Society’s love affair with backup QBs doesn’t make sense
A big pet peeve of mine is how we, as a sports society, fall in love with the backup quarterback, before he’s ever accomplished anything.
Or the next recruit.
Or next draft pick.
Or minor league prospect.
It’s the whole “grass is greener” thing. It may be natural, but it is not — that’s NOT — an endearing, admirable or even desirable part of the human condition.
It’s a weakness. A flaw. Desperate. Something we should avoid doing.
Why do you have to fall in love with the backup quarterback, etc.? Why not appreciate the starter for everything he’s doing well?
Neil and I actually spend a good bit of time many weeks coming up with an idea for this point-counterpoint. We generally agree on a lot of things, and trust me, we believe what we write here each week and aren’t just trying to get a rise out of people.
Neil and I do not disagree on who should be starting at quarterback for Penn State this week. If Trace McSorley is healthy, it should be him. If he’s not healthy and can’t do everything the Nittany Lions’ RPO offense requires to give the team the best chance to win, then McSorley should take a seat in favor of Tommy Stevens.
I think that’s a reasonable conclusion we all can come to.
But there is another train of thought regarding the quarterback spot that, to me, is mind boggling.
It’s the belief that, because the Lions already have lost three games and have none of their biggest goals still in play, the coaches should go ahead and turn the starting job over to Stevens so they can find out what they have and start preparing him for next season.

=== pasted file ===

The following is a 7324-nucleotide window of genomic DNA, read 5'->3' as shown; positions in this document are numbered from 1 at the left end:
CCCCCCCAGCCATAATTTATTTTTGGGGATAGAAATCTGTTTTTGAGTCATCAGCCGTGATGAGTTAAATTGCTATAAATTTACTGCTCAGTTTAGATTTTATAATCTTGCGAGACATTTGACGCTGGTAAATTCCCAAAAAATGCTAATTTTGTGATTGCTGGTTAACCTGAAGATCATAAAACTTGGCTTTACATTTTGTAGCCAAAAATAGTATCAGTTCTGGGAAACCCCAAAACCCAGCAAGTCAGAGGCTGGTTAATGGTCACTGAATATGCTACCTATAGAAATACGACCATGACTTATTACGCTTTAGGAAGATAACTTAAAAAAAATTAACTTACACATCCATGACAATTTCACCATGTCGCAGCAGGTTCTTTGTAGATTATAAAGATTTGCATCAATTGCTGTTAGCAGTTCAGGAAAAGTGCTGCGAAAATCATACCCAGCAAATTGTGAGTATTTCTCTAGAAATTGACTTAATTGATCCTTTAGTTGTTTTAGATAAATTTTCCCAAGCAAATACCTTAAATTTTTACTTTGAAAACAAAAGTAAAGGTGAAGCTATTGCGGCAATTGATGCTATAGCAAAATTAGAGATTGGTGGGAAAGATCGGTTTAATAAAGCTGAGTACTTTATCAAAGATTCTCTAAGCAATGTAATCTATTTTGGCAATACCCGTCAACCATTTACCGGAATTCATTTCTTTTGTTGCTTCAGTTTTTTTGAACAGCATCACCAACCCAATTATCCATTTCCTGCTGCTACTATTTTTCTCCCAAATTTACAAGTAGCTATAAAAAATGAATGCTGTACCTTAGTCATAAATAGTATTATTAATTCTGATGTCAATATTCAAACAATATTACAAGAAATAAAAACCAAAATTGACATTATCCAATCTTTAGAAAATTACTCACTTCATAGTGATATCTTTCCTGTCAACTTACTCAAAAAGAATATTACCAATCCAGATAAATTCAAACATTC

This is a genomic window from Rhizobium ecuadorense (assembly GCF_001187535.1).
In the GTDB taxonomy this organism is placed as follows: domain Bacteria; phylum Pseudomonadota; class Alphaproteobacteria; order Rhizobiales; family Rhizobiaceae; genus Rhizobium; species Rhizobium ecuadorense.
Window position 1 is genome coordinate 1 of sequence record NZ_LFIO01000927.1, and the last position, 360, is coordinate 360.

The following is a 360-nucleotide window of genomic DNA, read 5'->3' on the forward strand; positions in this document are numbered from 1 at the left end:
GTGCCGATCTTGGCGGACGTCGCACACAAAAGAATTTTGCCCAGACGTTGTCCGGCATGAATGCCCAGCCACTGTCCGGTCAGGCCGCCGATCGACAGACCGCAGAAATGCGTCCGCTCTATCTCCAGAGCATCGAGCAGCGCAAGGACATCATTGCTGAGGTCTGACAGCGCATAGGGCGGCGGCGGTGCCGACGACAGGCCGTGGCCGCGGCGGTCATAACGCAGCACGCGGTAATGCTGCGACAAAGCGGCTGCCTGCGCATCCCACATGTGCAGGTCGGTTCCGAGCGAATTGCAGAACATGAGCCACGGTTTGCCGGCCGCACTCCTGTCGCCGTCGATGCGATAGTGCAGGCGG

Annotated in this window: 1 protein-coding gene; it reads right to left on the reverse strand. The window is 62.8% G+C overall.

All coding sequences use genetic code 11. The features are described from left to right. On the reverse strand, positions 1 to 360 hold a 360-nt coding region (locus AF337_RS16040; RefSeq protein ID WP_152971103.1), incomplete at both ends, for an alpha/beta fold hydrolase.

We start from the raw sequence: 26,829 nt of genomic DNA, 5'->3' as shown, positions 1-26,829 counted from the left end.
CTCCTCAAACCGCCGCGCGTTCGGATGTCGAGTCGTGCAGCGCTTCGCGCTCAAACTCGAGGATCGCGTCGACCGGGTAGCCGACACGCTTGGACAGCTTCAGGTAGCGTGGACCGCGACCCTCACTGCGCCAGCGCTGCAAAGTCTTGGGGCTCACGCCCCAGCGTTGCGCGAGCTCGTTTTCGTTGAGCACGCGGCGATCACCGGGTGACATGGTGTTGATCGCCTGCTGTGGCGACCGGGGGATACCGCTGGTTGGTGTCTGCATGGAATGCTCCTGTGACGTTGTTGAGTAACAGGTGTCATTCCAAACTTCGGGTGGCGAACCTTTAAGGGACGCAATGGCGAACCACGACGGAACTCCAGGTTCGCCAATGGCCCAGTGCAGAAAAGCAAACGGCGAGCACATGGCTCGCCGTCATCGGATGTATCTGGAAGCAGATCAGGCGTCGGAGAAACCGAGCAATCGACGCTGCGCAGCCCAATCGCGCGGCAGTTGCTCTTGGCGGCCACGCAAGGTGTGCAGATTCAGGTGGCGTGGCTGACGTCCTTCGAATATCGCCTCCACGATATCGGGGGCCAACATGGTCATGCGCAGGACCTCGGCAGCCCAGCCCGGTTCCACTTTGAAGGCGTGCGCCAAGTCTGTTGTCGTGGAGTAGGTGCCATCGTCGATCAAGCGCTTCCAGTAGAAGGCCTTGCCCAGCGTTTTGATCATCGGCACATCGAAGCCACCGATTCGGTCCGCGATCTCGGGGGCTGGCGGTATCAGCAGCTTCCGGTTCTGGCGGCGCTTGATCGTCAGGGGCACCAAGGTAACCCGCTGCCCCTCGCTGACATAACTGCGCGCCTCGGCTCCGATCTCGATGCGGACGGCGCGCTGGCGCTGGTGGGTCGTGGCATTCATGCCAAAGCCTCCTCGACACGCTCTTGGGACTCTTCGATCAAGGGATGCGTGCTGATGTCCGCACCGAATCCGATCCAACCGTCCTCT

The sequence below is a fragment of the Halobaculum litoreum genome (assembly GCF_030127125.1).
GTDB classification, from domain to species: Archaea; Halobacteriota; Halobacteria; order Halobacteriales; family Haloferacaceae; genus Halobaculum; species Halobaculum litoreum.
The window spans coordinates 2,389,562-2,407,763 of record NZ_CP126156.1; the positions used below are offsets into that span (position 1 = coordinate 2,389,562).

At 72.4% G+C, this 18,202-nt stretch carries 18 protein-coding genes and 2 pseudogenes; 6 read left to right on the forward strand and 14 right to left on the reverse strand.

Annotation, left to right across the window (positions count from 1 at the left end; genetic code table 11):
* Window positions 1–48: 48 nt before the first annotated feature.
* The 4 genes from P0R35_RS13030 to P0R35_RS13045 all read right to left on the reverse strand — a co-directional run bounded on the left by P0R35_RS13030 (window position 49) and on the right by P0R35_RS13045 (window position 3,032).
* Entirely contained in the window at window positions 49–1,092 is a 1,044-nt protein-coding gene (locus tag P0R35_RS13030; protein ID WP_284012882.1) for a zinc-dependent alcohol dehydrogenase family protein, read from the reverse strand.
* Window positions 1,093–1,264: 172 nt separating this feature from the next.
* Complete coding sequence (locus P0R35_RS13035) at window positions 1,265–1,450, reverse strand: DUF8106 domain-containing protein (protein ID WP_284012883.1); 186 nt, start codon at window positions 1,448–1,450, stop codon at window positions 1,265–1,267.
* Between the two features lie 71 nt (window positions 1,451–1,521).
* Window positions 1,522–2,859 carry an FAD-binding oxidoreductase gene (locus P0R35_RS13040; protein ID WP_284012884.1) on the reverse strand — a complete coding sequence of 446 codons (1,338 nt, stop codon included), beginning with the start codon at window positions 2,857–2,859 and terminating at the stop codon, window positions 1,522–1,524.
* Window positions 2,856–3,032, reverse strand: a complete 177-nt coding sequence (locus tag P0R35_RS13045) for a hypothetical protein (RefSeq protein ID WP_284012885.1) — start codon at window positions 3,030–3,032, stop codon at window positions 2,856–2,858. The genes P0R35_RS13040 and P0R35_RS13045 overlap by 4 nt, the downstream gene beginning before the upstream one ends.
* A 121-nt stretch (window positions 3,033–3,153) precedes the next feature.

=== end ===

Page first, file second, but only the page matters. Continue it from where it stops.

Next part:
That. Is. Ridiculous.
But it’s out there. Believe me, I know some of you think that way.
McSorley is the past. Stevens is the future.
The lunacy of that way of thinking is that it completely ignores what should be the most important thing in sports — the present.
Penn State still has three regular-season games left, plus a bowl game. There’s a chance to finish 10-3, a record most college football fans can only dream of for their team in a given season.
You play your best players. Now.
You try to win. Now.
I get that Stevens has potential. I get that PSU fans are looking forward to finding out what he can do.
But we already know what McSorley can do. He can do it all — anything you need him to do to win games, including running or throwing.
When he’s healthy.
Is Trace McSorley healthy? Can he be effective enough as a runner to make the RPO offense work?
As Neil pointed out, we don’t know.
Only McSorley and the coaches know.
If he’s anything close to 100 percent, he should remain the starter and play pretty much every snap the rest of the season.
If he’s only 80-90 percent, then sure, perhaps Stevens would be the better option to start this week.
Cory Giger can be reached at firstname.lastname@example.org.